Evangelicalism and capitalism have long been intertwined, but the relationship has shifted dramatically in recent years. For Max Weber, Émile Durkheim, and Georg Simmel, the exploration of the institutions of modern capitalism was an important part of their respective social theories, and the neglect of this issue left a void in sociological scholarship during the postwar period. The rise of neoliberalism and “free market” ideology has led to what Dr. Jason Clark calls the “Great Disembedding,” a process by which Evangelicals have become increasingly disconnected from their moral obligations to one another as members of a community. In his dissertation, Clark examines this phenomenon in depth, exploring how it affects both Evangelicalism and capitalism. Karl Polanyi’s theory of the subordination of social life to the market speaks volumes about what this disconnection can lead to. In his book The Great Transformation, he argued that when markets become detached from society, they ultimately destroy both capitalism and society itself.
In The Great Transformation, Polanyi argues that markets are not natural phenomena but rather are embedded within human societies; something he terms “embeddedness.” He further goes on to argue that this embedding can lead to both positive and negative consequences for individuals and communities alike depending on how those markets have been structured by political decisions over time. The importance of The Great Transformation lies in its ability to provide an understanding of how our current market-based economy functions as well as why certain aspects remain entrenched despite attempts at reform or change from different governments throughout history. “Polanyi concludes his work with the claim that the ongoing tension between liberalism and fascism/socialism is not around a dividing line of the economy, but is an issue of morality and religion.” The book provides invaluable insight for Christian leaders on how we should approach economic issues with a view toward protecting people who find themselves vulnerable under such systems, while also recognizing their potential benefits if managed responsibly by policymakers with moral considerations in mind before all else. “For Polanyi, it was not any Christian reality that was important, rather, what was crucial was how Christianity dealt with eschatological questions and the connectedness of individuals to ethical communities.”
I believe the same process is playing out in relation to Evangelicalism today, with Christianity becoming increasingly removed from public discourse. There needs to be an effort made by Christian leaders towards “re-embedding” this crucial relationship by focusing on core values such as justice, righteousness, equity, and compassion for those who are most vulnerable within our societies. By doing so, we can restore accountability on all sides while also ensuring a more sustainable form of an economic order based upon principles rather than profits alone. This process may allow us to create better outcomes in finances, spirituality, and faith. Clark provides recommendations on how Christian leaders can responsibly engage with economic “countermovement” while maintaining ethical standards rooted in Christianity’s commitment to justice, compassion, and mercy towards all people regardless of socio-economic status or position in society at large. “The market becomes a society itself.” This includes promoting fair wages, advocating for living conditions free from exploitation, supporting access to basic resources such as healthcare services, protecting vulnerable populations from predatory lending practices, and providing opportunities for meaningful work through job creation initiatives.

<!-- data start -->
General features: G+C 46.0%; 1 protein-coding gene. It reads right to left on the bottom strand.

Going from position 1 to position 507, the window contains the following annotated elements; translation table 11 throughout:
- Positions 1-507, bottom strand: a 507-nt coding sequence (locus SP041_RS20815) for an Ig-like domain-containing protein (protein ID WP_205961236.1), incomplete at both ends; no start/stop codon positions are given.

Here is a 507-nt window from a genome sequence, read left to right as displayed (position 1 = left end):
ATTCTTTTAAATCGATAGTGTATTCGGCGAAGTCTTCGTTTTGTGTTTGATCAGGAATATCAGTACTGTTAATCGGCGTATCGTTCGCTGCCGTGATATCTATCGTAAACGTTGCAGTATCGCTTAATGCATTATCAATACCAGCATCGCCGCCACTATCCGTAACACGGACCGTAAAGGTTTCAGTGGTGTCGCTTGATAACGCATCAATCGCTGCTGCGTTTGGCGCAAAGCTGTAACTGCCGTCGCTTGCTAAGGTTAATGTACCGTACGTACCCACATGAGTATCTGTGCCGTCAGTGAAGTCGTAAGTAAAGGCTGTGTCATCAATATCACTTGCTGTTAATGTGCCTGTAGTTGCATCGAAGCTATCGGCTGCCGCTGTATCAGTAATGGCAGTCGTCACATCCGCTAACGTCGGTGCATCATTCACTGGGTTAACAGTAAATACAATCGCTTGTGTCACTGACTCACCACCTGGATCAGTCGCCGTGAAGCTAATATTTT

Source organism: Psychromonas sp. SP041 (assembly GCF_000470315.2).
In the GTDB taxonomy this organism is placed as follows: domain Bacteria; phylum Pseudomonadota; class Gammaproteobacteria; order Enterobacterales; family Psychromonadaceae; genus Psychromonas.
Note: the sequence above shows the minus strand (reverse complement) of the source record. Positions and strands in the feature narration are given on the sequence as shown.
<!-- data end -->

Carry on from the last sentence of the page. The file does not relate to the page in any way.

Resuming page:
For me, the stand-out findings from this chapter of Dr. Clark’s dissertation provide important insights for Christian leaders today who want to engage with economics from a biblical perspective. First, it shows that there is not necessarily an inherent conflict between Christianity and free market economics, rather they can be integrated if we understand them through a theological lens that takes seriously God’s sovereignty over all creation including human economies. “American Evangelicals continue the combination of beliefs centered around providence, with an understanding of the market as the natural source of God’s providence.” Secondly, it demonstrates that Christians should approach economic questions with humility, recognizing our limited knowledge compared to God’s omniscience, when making decisions about markets or public policy. I found this to be incredibly encouraging to trust in the power of Jesus even when tackling seemingly insurmountable problems like global inequality.
 Beckert, J. (2009). The Great Transformation of Embeddedness: Karl Polanyi and the new economic sociology. In C. Hann & K. Hart (Eds.), Market and Society: The Great Transformation Today (pp. 38-55). Cambridge: Cambridge University Press. doi:10.1017/CBO9780511581380.003
 Polanyi, Karl. The Great Transformation
 Ibid, 18
 Clark, Dr. Jason, p. 136
 Ibid, 139
 Ibid, 135
 Ibid, 153 * For example, see R. L. Moore, Selling God: American Religion in the Marketplace of Culture, new ed. (Oxford: Oxford University Press, 1995).